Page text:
Ultraviolet (UV) Radiation
Ultraviolet, or UV for short, radiation is invisible rays emitted from the sun. Scientifically speaking, ultraviolet radiation is defined as a form of electromagnetic radiation, the term used for any energy that moves at the speed of light. Ultraviolet rays are measured in waves and given a specific wavelength. Ironically, with smaller ultraviolet wavelengths, there is more potent ultraviolet radiation. Ultraviolet radiation also comes from tanning beds and lamps.
A healthy dose of ultraviolet radiation from the sunlight and medical artificial UV devices triggers the body to produce vitamin D. Vitamin D helps keep bones and teeth strong and healthy. In addition, some medical conditions are treated with ultraviolet radiation, such as vitiligo (a skin condition caused by an autoimmune disease). Someone who has vitiligo loses some of the brown skin pigmentation and is left with white blotches on the skin. Psoriasis, one of the most common skin conditions, is also caused by an autoimmune disease that affects roughly 7.5 million people, and this condition responds to UV rays. UV radiation is also used to treat lupus, eczema, and rickets.
Sources of UV Radiation
Ultraviolet radiation does not only come from the sun and artificial tanning devices, such as tanning beds and lamps. It also comes from a number of different –and unexpected – sources. These include:
- X-Ray machines – Each time you have an X-ray, you are exposed to ultraviolet radiation in low quantities. The level of radiation is so low that you do not need to be concerned, unless you have multiple X-rays over several years.
- Fluorescent light bulbs – Without a protective covering, these lighting sources also contain ultraviolet radiation. This is nothing to worry about, either, as all light bulbs are required to have a protective covering.
- LED lights – Also called light-emitting diodes, these are another source of ultraviolet radiation. LED lights are commonly found in digital printing devices.
- Laser engraving machines – These devices also contain ultraviolet radiation. However, they usually only contain a small amount of radiation. If you wear protective eyewear and other protective gear while working with the engravers, the ultraviolet radiation should not cause any problems for you. It is when users neglect to protect themselves over a long period of time that causes problems.
An unhealthy dose of ultraviolet radiation can wreak havoc on your body. A sunburn is an example of a mild version of too much ultraviolet radiation. While an extreme amount of ultraviolet radiation over a period of time can cause skin cancer, one sunburn will not. Be sure you protect yourself with sunscreen and avoid excessive time in the sun.
Types of UV Radiation Rays
There are three types of ultraviolet radiation rays. Type A and B are the two types that people are exposed to while outside in the sun, and they are those you get from tanning equipment. The third type, type C, is the most dangerous type. Luckily, it does not pose a threat to anyone because it cannot penetrate the ozone layer. We do not need to be concerned with type C.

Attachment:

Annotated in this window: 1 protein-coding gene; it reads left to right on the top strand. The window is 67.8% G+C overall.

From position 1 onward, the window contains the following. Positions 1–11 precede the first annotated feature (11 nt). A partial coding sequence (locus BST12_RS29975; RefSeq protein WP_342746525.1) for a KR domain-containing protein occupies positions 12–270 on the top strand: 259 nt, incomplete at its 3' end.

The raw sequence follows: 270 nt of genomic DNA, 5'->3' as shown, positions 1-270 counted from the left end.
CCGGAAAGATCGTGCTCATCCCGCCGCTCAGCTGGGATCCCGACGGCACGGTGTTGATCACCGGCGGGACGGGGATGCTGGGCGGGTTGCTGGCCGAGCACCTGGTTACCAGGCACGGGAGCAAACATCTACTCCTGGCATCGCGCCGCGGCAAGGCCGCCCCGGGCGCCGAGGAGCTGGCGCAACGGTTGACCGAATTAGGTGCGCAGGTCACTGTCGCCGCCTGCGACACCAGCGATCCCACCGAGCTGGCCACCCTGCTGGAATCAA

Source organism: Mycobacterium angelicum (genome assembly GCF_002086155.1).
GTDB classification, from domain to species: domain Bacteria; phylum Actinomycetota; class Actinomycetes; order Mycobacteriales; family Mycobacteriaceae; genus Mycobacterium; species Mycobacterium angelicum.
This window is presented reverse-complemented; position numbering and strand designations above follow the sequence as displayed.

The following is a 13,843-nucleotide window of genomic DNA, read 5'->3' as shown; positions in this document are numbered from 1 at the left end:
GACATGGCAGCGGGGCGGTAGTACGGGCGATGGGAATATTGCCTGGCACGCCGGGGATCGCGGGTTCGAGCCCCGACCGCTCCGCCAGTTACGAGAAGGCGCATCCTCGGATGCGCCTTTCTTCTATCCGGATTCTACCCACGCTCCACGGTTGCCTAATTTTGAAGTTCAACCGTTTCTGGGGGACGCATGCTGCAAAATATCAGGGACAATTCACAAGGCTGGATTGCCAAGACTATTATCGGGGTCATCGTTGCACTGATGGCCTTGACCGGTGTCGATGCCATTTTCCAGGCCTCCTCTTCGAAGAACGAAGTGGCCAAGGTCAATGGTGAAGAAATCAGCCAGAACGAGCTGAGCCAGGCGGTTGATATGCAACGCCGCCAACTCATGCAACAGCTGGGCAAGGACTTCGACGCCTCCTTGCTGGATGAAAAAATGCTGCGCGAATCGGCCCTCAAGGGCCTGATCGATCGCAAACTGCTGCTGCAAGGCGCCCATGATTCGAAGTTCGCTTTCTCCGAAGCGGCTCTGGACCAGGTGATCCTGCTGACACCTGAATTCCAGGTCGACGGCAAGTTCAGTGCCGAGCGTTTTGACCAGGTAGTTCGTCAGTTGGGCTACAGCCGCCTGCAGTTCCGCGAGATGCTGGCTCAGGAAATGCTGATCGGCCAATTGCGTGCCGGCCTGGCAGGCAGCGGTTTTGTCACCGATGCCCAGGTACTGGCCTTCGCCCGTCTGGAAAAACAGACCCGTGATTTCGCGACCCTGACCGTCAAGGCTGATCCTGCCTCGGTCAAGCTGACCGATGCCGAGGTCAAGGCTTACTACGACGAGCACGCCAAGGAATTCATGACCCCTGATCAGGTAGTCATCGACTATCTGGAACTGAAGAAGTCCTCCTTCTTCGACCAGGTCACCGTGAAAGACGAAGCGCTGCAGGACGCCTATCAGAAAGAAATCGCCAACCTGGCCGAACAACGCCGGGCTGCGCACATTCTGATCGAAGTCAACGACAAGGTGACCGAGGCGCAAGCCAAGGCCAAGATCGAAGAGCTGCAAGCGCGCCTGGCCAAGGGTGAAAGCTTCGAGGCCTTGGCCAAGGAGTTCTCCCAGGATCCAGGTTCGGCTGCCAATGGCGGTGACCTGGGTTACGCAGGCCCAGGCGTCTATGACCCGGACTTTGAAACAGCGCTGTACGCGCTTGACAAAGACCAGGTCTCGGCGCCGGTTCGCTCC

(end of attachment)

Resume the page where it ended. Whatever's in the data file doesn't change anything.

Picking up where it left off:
Type A Ultraviolet Radiation
Type A is known as UVA radiation, and it has the longest wavelength. In direct sunlight, it can infiltrate the middle layer of your skin (called the dermis layer), which is the layer below the epidermis.
Type B Ultraviolet Radiation
Type B is known as UVB radiation, and it has a shorter wavelength. It can only infiltrate the outer layer of your skin (called the epidermis layer), which is the layer of skin that becomes sunburned.
Type C Ultraviolet Radiation
Type C is known as UVC radiation, and it has the shortest wavelength. As previously mentioned, it poses no threat. UVC wavelength is too short to infiltrate the Earth’s ozone layer.
The Ultraviolet Index
It is important to remember that if you are going to be outside, three things vary throughout the year. These include the amount of the ozone layer, cloud coverage, and the height of the sun. The ultraviolet index is forecast given by the National Weather Center each day. The index is based on three factors. These include:
- Sun Position – how high the sun is in the sky
- Cloud Cover – reported at each location (state)
- Atmospheric Ozone – how much of the ozone layer is in the atmosphere at each location (state)
The Ultraviolet Index Values and Exposure Category
The information below is from the National Weather Center.
INDEX VALUES EXPOSURE CATEGORY
0 – 2 Minimal
3 – 4 Low
5 – 6 Moderate
7 – 9 High
10 or greater Very high
Quick Facts about UV Radiation
- Smog can reduce the ultraviolet radiation strength.
- Reflective surfaces, such as snow, water and sand, can increase the exposure to UV rays.
- Late spring and early summer months produce the largest amount of ultraviolet radiation.
- The late fall and early winter months produce the least amounts of ultraviolet radiation.
- Partly cloudy days do not reduce the ultraviolet radiation.
- Rainy days and overcast days do greatly reduce the ultraviolet radiation.
- Being close to the equator, or living at a higher elevation, increases your index value.
- The ultraviolet radiation is at its peak at 1:00 pm – Daylight Savings Time.
- In the U.S., the peak exposure time of UV radiation is 50% less during the time three hours before and three hours after the peak exposure time.
Before you go outdoors for activities, check your local weather channel or the internet and see what the UV index value is for the day. Be sure to use sunscreen at all times, and if the index value is moderate or high, consider wearing a hat and an outfit that will provide some extra protection. You can be safe by knowing about UV radiation and how to protect yourself and your family.